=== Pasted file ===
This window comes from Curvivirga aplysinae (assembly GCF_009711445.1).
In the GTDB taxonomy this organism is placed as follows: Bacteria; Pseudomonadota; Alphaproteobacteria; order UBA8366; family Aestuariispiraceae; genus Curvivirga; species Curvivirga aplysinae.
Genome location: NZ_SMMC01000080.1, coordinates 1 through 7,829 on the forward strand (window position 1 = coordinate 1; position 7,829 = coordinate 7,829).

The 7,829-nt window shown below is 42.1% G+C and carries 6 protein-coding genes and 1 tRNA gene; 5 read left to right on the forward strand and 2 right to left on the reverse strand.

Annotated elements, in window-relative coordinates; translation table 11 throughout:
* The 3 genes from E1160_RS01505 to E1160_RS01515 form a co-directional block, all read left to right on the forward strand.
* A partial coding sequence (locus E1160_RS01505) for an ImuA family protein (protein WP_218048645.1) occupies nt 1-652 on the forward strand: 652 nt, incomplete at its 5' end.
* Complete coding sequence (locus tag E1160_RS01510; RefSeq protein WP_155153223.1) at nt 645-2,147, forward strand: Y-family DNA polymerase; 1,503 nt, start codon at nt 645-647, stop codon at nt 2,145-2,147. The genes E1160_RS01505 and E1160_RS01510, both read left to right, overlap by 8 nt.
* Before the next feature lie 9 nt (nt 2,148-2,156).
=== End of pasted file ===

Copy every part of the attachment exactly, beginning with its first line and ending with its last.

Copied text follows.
This window comes from Curvivirga aplysinae (assembly GCF_009711445.1).
In the GTDB taxonomy this organism is placed as follows: Bacteria; Pseudomonadota; Alphaproteobacteria; order UBA8366; family Aestuariispiraceae; genus Curvivirga; species Curvivirga aplysinae.
Genome location: NZ_SMMC01000080.1, coordinates 1 through 7,829 on the forward strand (window position 1 = coordinate 1; position 7,829 = coordinate 7,829).

The 7,829-nt window shown below is 42.1% G+C and carries 6 protein-coding genes and 1 tRNA gene; 5 read left to right on the forward strand and 2 right to left on the reverse strand.

Annotated elements, in window-relative coordinates; translation table 11 throughout:
* The 3 genes from E1160_RS01505 to E1160_RS01515 form a co-directional block, all read left to right on the forward strand.
* A partial coding sequence (locus E1160_RS01505) for an ImuA family protein (protein WP_218048645.1) occupies nt 1-652 on the forward strand: 652 nt, incomplete at its 5' end.
* Complete coding sequence (locus tag E1160_RS01510; RefSeq protein WP_155153223.1) at nt 645-2,147, forward strand: Y-family DNA polymerase; 1,503 nt, start codon at nt 645-647, stop codon at nt 2,145-2,147. The genes E1160_RS01505 and E1160_RS01510, both read left to right, overlap by 8 nt.
* Before the next feature lie 9 nt (nt 2,148-2,156).